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SALFORD COUNCIL MINORITY ACADEMY CONTROL REVEALED
 

Star date: 30th July 2012

SALFORD COUNCIL WILL HAVE SMALL ROLE IN ITS NEW ACADEMIES AS UNQUALIFIED TEACHERS IN THE PIPELINE

Hours before the Olympics opening, the Government sneaked out new policy stating that academies will be able to employ unqualified teachers, in a move described by the National Union of Teachers as "perverse".

Meanwhile, Salford Council, which has been encouraging schools to convert to academy status under its Salford Academy Trust, will only have a minority role in running them.

Full details here…


Last week, as the nation was preparing to enjoy Danny Boyle's anti-Tory Olympics opening ceremony, the ConDem Government sneaked out new policy enabling academies to employ none qualified teachers.

Currently, teachers have to have a QTS (Qualified Teacher Status), which ensures they have been trained and meet certain standards. Under the new policy academies will be able to take on anyone to teach, in line with free schools and private schools. 

"This is a perverse decision by the Department for Education and a clear dereliction of duty" said Christine Blower general secretary of the National Union of Teachers "The NUT believes all children deserve to be taught by qualified teachers. Parents and teachers will see this as a cost-cutting measure that will cause irreparable damage to children's education."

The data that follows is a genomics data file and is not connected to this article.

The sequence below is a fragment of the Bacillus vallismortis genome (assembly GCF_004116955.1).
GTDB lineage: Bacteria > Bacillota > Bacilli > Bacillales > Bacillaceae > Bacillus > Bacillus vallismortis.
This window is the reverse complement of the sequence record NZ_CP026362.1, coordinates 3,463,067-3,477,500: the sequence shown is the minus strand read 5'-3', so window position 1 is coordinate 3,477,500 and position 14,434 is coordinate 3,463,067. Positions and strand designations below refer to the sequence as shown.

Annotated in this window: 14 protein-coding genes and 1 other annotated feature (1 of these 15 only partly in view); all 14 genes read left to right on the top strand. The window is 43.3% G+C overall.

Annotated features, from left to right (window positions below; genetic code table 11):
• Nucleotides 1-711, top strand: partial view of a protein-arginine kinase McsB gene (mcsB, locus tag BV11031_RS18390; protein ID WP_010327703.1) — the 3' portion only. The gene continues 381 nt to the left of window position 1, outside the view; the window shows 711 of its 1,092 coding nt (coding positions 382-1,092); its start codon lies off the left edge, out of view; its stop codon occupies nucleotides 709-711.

Meanwhile, in Salford, three schools - Albion High, Marlborough Road Primary and Dukesgate Primary School – are due to convert to academy status in September under the Salford Academy Trust, a `partnership' of Salford Council, Salford College and the University of Salford.

However, a Salford Council report, approved by the Mayor last week, shows the minority role of Salford Council within the newly named `Salford Trust' - the word `Academy' has been dropped.

The complicated structure of the body which will run the schools will see only two Salford Council representatives out of twelve possible places…

The Salford Trust itself will have eight members, with Salford Council only having one of those members while Salford City College gets six and the University one.

There will be six directors of the Trust, only one of which will be from Salford Council, while Salford College gets four and the University one.

At the third level there will be a `Multi Academy Trust' – but the Salford Council report states that "a Local Authority representative cannot be nominated at this level".